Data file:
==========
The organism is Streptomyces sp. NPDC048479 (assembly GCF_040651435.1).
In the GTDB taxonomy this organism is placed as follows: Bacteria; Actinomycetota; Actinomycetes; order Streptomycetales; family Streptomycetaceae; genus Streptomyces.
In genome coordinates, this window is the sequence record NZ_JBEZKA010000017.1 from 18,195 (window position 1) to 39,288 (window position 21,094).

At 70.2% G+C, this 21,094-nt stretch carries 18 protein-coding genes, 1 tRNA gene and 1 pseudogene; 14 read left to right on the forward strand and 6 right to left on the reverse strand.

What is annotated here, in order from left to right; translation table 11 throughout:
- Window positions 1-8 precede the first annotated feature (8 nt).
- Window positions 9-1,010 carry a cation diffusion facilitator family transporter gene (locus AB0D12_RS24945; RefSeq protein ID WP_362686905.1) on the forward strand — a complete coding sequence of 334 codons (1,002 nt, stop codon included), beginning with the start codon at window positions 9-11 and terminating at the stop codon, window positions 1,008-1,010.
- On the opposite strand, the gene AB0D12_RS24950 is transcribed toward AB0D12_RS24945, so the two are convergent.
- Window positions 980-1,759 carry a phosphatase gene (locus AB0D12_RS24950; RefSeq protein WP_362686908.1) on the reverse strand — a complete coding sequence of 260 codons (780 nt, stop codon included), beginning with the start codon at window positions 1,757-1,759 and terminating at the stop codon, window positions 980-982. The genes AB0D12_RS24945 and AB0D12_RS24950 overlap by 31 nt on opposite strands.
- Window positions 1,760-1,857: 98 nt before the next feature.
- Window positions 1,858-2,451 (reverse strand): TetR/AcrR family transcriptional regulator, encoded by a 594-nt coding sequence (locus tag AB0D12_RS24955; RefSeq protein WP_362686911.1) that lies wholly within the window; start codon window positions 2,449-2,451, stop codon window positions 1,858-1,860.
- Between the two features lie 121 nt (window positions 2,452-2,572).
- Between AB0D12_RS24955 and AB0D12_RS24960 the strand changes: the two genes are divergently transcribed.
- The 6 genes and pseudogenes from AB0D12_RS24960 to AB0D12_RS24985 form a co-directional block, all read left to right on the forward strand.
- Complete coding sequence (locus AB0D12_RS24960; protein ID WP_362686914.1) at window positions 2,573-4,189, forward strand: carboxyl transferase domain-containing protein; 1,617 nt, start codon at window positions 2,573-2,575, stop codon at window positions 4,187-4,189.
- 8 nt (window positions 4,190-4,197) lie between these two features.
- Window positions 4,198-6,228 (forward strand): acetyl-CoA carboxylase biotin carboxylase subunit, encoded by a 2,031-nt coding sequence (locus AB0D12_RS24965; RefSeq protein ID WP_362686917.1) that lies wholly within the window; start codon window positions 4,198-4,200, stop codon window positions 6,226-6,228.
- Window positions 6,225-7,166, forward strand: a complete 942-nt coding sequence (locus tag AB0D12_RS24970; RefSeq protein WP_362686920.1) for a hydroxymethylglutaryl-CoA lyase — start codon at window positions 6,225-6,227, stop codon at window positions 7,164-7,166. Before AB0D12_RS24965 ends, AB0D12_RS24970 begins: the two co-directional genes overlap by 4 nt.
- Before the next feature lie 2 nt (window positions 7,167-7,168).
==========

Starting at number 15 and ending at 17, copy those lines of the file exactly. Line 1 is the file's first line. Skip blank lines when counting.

- Complete coding sequence (locus AB0D12_RS24960; protein ID WP_362686914.1) at window positions 2,573-4,189, forward strand: carboxyl transferase domain-containing protein; 1,617 nt, start codon at window positions 2,573-2,575, stop codon at window positions 4,187-4,189.
- 8 nt (window positions 4,190-4,197) lie between these two features.
- Window positions 4,198-6,228 (forward strand): acetyl-CoA carboxylase biotin carboxylase subunit, encoded by a 2,031-nt coding sequence (locus AB0D12_RS24965; RefSeq protein ID WP_362686917.1) that lies wholly within the window; start codon window positions 4,198-4,200, stop codon window positions 6,226-6,228.